|Native to||Sri Lanka|
|17 million (2012)|
3 million L2 speakers (2012)
Official language in
Sinhala (/ /, SIN-hə-lə, SING-ə-lə; සිංහල, siṁhala, [ˈsiŋɦələ]), (/ ( ) -/( ) ,) is an Indo-Aryan language primarily spoken by the Sinhalese people of Sri Lanka, who make up the largest ethnic group on the island, numbering about 16 million. Sinhala is also spoken as the first language by other ethnic groups in Sri Lanka, totaling about 4 million people as of 2001. It is written using the Sinhala script, which is one of the Brahmic scripts; a descendant of the ancient Indian Brahmi script closely related to the Kadamba script.
The oldest Sinhala Prakrit inscriptions found are from the third to second century BCE following the arrival of Buddhism in Sri Lanka, while the oldest extant literary works date from the ninth century. The closest relatives are the Vedda language (an endangered, indigenous creole still spoken by a minority of Sri Lankans, mixing Sinhala with an isolate of unknown origin and from which Old Sinhala borrowed various aspects into its main Indo-Aryan substrate), and the Maldivian language. It has two main varieties, written and spoken, and is a conspicuous example of the linguistic phenomenon known as diglossia.
Sinhala (Siṃhala) is a Sanskrit term; the corresponding Middle Indo-Aryan (Eḷu) word is Sīhala. The name is a derivation from siṃha, the Sanskrit word for "lion". Siṃhala is attested as a Sanskrit name of the island in the Bhagavata Purana. The name is sometimes glossed as "abode of lions", and attributed to a supposed former abundance of lions on the island.
According to the chronicle Mahavansa, written in Pali, Vanga kingdom's Prince Vijaya and his entourage merged with two tribes of the ancient India present in Lanka, the Yakkha and Naga peoples. In the following centuries, there was substantial immigration from Eastern India (Vanga Kingdom (Bengal), Kalinga, Magadha) which led to an admixture of features of Eastern Prakrits.
Stages of historical development
The development of Sinhala is divided into four periods:
- Sinhala Prakrit (until 3rd century CE)
- Proto-Sinhala (3rd–7th century CE)
- Medieval Sinhala (7th–12th century CE)
- Modern Sinhala (12th century – present)
The most important phonetic developments of Sinhala include
- the loss of the aspiration distinction (e.g. kanavā "to eat" corresponds to Sanskrit khādati, Hindustani khānā)
- the loss of a vowel length distinction; long vowels in the modern language are due to loanwords (e.g. vibāgaya "exam" < Sanskrit vibhāga) and sandhi, either after elision of Intervocalic consonants (e.g. dānavā "to put" < damanavā) or in originally compound words.
- the simplification of consonant clusters and geminate consonants into geminates and single consonants respectively (e.g. Sanskrit viṣṭā "time" > Sinhalese Prakrit viṭṭa > Modern Sinhala viṭa)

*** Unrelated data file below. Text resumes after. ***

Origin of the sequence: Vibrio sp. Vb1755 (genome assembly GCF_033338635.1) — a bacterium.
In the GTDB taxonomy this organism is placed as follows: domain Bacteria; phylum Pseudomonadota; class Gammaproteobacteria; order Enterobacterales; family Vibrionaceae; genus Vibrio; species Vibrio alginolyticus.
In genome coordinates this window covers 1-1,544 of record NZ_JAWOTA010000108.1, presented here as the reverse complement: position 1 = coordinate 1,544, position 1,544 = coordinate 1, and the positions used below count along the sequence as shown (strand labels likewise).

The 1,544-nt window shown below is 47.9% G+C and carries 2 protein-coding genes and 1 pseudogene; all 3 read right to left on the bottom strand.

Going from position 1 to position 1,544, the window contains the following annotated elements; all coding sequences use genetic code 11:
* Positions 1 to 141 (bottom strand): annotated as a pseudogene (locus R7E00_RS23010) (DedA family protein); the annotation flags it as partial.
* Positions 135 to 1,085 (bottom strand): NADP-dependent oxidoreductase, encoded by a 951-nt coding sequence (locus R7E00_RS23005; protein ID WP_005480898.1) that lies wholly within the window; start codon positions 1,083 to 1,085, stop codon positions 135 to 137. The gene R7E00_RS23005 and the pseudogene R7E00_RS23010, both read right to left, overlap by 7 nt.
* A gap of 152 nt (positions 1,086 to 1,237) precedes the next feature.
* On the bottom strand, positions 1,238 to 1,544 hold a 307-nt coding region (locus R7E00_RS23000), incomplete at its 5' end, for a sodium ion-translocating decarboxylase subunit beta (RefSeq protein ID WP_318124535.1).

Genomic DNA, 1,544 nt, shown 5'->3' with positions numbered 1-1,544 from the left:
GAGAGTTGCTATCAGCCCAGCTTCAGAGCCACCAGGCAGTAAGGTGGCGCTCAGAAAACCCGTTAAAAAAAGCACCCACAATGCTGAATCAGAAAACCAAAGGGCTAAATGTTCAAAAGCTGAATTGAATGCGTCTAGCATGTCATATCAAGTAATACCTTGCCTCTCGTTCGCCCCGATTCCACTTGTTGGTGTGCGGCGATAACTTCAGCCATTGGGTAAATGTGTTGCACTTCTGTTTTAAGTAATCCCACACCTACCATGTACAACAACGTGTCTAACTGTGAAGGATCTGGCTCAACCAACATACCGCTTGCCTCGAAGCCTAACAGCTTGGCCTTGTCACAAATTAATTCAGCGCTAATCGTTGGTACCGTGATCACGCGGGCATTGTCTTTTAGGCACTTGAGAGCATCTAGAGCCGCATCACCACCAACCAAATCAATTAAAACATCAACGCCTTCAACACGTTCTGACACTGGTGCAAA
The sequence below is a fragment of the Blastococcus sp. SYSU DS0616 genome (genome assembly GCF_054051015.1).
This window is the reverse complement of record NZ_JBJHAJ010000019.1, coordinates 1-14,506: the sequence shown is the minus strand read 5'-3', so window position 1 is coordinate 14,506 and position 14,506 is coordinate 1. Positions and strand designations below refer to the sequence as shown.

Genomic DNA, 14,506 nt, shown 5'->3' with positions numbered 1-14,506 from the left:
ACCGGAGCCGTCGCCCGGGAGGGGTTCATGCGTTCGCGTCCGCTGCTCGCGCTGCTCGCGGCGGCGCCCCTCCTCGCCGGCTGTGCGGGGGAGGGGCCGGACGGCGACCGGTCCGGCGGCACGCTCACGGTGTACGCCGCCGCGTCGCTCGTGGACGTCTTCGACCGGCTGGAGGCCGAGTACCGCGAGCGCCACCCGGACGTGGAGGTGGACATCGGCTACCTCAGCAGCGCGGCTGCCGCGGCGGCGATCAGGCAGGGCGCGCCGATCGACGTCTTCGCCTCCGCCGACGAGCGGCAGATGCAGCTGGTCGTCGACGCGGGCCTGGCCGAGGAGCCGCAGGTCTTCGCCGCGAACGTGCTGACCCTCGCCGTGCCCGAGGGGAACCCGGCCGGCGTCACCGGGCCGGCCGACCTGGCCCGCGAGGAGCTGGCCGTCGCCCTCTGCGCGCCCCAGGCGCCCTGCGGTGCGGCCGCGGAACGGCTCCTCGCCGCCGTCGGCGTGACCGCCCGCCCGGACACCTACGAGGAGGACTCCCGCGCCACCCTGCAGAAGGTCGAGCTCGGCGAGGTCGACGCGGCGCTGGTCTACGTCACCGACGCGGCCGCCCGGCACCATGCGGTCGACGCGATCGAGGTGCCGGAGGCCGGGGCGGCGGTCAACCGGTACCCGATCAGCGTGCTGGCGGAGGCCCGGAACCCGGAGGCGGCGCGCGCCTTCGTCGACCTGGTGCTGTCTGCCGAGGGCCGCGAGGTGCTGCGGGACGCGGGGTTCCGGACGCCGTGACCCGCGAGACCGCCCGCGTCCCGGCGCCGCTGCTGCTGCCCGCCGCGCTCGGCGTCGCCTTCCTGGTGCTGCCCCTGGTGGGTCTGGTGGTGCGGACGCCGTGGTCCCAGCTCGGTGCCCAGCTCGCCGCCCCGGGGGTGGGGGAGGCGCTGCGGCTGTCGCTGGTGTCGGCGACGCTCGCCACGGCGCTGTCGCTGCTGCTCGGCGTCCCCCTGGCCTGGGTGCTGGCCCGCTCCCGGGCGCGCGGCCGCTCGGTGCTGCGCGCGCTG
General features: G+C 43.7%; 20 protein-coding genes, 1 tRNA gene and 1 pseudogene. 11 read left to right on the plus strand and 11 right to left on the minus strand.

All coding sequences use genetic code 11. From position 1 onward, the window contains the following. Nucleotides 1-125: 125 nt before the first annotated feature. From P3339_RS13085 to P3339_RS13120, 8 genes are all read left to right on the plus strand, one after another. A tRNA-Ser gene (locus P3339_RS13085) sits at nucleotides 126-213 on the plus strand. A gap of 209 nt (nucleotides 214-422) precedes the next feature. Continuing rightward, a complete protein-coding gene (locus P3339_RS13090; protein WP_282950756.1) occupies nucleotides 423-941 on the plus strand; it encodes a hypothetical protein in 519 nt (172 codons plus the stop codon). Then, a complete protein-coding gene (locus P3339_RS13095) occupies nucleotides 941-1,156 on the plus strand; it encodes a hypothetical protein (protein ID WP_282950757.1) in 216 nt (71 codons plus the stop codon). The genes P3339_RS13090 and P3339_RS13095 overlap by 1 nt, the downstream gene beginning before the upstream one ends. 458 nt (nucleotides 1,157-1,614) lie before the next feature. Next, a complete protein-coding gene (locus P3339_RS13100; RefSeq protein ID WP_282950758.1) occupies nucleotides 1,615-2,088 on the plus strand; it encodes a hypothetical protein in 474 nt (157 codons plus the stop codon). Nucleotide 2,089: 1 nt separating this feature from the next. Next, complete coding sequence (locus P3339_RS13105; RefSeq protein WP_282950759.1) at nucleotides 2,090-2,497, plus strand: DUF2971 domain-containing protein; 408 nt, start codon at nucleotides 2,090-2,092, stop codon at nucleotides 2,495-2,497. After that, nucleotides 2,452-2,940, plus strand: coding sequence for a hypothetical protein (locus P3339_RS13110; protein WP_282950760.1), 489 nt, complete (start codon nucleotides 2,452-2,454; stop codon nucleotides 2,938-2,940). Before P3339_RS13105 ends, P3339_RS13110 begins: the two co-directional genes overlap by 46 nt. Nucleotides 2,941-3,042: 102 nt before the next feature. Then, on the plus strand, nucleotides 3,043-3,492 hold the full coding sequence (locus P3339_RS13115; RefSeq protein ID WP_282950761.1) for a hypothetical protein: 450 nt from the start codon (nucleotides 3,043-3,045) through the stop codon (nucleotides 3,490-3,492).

- development of /j/ to /d/ (e.g. däla "web" corresponds to Sanskrit jāla)
Western vs. Eastern Prakrit features
An example for a Western feature in Sinhala is the retention of initial /v/ which developed into /b/ in the Eastern languages (e.g. Sanskrit viṃśati "twenty", Sinhala visi-, Hindi bīs). An example of an Eastern feature is the ending -e for masculine nominative singular (instead of Western -o) in Sinhalese Prakrit. There are several cases of vocabulary doublets, e.g. the words mässā ("fly") and mäkkā ("flea"), which both correspond to Sanskrit makṣikā but stem from two regionally different Prakrit words macchiā and makkhikā (as in Pali).
Pre-1815 Sinhalese literature
In 1815 the island of Ceylon came under British rule. During the career of Christopher Reynolds (1922–2015) as a Sinhalese lecturer at the SOAS, University of London, he extensively researched the Sinhalese language and its pre-1815 literature: the Sri Lankan government awarded him the Sri Lanka Ranjana medal for this. He wrote the 377-page An anthology of Sinhalese literature up to 1815, selected by the UNESCO National Commission of Ceylon
Substratum influence in Sinhala
According to Wilhelm Geiger, Sinhala has features that set it apart from other Indo-Aryan languages. Some of the differences can be explained by the substrate influence of the parent stock of the Vedda language. Sinhala has many words that are only found in Sinhala, or shared between Sinhala and Vedda and not etymologically derivable from Middle or Old Indo-Aryan. Common examples are kola for leaf in Sinhala and Vedda, dola for pig in Vedda and offering in Sinhala. Other common words are rera for wild duck, and gala for stones (in toponyms used throughout the island). There are also high frequency words denoting body parts in Sinhala, such as olluva for head, kakula for leg, bella for neck and kalava for thighs, that are derived from pre-Sinhalese languages of Sri Lanka. The author of the oldest Sinhala grammar, Sidatsangarava, written in the 13th century CE, recognised a category of words that exclusively belonged to early Sinhala. The grammar lists naramba (to see) and kolamba (fort or harbour) as belonging to an indigenous source. Kolamba is the source of the name of the commercial capital Colombo.